Béhar says he has been obsessed with the future ever since he was a kid writing sci-fi stories. Later, he studied Syd Mead’s neo-futurist work in design school where he code-named his concepts after his favorite films, including Metropolis. His earliest products at Fuse were a nod to this fantastical worldview and imbued with a technological soul, such as the so-called learning shoe he prototyped in 1999 before wearables were even a thing. Béhar’s output has continued to exist in the world of tomorrow in his effort to accelerate “good for humanity” ideas. “When I look at my projects,” he says, “I’m like, Oh my God! These are all firsts! The first robot that takes care of your baby in a crib!”

“When it works, it’s amazing,” Behar says of his “super risky” approach at Fuseproject. “When it doesn’t, it’s heart breaking.” [Photo: Chloe Aftel]
To hear Béhar talk about his work, it is clear he is willing to take on any project. In a chat after his talk, Béhar casually catalogs all the things he’s thinking about designing or redesigning: transportation, healthcare, housing, 3-D printing, something he calls “muscle 2.0,” AI for the elderly, therapy for children on the autism spectrum, augmented reality for the makeup industry, and a solution to fake news.

Béhar’s commitment to futurism seems to explain several projects he has taken on in recent years, several of which neither address a critical human need nor pass muster for what might reasonably be considered good design. There’s Aesir’s AE+Y 18-carat gold mobile phone that cost almost $60,000 but could not do email. There’s the original Vessyl smart cup, which used sensors to ID the liquids poured into it. (As Stephen Colbert satirized it: “Is there any aspect of being a cup this cup can’t do?” The $199 device was never released.) Then there’s the internet-connected garden sensor that Fuse developed for upstart Edyn, which one customer called a “useless” and “gimmicky” gadget you’d find at a “school science fair.”


Since Béhar sold Fuse in 2014 to BlueFocus, with a three-year buyout, some observers have wondered whether pressures from the deal compelled him to pursue all kinds of questionable partnerships in order to meet the ambitious profitability goals BlueFocus set for Fuse. “The first year was definitely the most challenging because we were already one full quarter into the year when I came on board and things hadn’t really been done correctly,” says Fischer, the CFO/COO who joined the company in 2015. “So it’s, like, middle of May and I’m going to Mitch and Yves: ‘You’re already almost halfway through the year and this is where you’re at.’ It was a little surprising to them. It wasn’t as good as they were expecting.”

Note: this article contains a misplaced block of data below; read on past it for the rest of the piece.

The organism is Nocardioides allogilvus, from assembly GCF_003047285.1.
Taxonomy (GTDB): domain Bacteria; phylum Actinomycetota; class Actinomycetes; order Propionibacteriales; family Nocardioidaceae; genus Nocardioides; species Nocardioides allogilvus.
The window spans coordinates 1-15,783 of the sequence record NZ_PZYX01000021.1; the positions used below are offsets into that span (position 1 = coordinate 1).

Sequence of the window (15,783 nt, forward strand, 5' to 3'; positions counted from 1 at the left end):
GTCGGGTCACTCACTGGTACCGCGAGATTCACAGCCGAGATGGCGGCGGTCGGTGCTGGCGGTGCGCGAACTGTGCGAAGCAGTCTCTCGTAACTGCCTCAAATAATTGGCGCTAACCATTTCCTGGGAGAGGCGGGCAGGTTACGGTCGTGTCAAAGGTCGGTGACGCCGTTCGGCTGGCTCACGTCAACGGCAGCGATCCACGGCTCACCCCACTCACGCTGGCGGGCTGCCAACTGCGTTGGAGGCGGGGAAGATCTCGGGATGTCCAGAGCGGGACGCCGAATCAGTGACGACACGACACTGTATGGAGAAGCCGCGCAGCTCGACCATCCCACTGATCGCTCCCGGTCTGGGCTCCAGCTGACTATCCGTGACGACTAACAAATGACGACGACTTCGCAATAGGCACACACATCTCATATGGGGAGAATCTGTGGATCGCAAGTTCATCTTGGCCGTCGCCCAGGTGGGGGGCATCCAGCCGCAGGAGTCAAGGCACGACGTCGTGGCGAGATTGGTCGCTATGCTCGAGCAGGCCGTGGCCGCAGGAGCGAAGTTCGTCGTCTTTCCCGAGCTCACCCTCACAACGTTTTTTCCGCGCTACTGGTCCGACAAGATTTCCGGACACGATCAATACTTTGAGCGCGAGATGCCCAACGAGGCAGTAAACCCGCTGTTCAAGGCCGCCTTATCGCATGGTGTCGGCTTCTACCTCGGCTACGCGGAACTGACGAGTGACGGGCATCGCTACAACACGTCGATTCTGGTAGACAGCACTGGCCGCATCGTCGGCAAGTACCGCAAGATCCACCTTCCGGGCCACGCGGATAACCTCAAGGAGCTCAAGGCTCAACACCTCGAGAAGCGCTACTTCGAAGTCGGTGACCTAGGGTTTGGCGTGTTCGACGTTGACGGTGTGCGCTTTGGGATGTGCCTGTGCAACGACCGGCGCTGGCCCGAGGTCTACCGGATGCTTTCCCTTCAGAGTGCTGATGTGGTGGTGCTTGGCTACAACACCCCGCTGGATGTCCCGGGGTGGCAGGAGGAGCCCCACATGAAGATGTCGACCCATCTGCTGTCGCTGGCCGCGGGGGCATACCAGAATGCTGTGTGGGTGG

When asked if Fuse was less precious about the work it chose, she agreed, saying, “We would be like, What can we start that’s a six-week quick sprint?” Béhar denies that the sale to BlueFocus is pushing him to accept assignments, and Fischer later told Fast Company through a spokesperson, “I’ve never seen Fuseproject take a client to meet any numbers goals. That’s not how we work.”

Fuse still maintains its multifaceted business model, but Fischer says it currently makes its revenue mostly from project-based fees and product royalties rather than on risky equity deals in companies that may or may not pan out. Now, when Béhar pursues a venture he’s personally passionate about but that might not improve Fuse’s P&L, “I’m just like, ‘Yves, you’re killing me here,'” Fischer says with a laugh. “Usually we’ll have a little negotiation.”


Yves Béhar is locked out of his smart door-lock company. It’s a cloudless Tuesday afternoon, and he and August Home cofounder Jason Johnson are stuck outside the red door of August’s South of Market headquarters. Béhar’s head—crowned by his black trucker’s hat, his curls shooting out the back like gray-blond solar flares—is buried in his iPhone, but Johnson, perhaps sensing that this is an awkward moment, tries to explain why their door sensor isn’t functioning properly, rationalizing that the lock failed because we “crossed the geofence” in our walk here. Nearly 45 seconds later, following a few corrective clicks on the door lock’s keypad, we’re inside.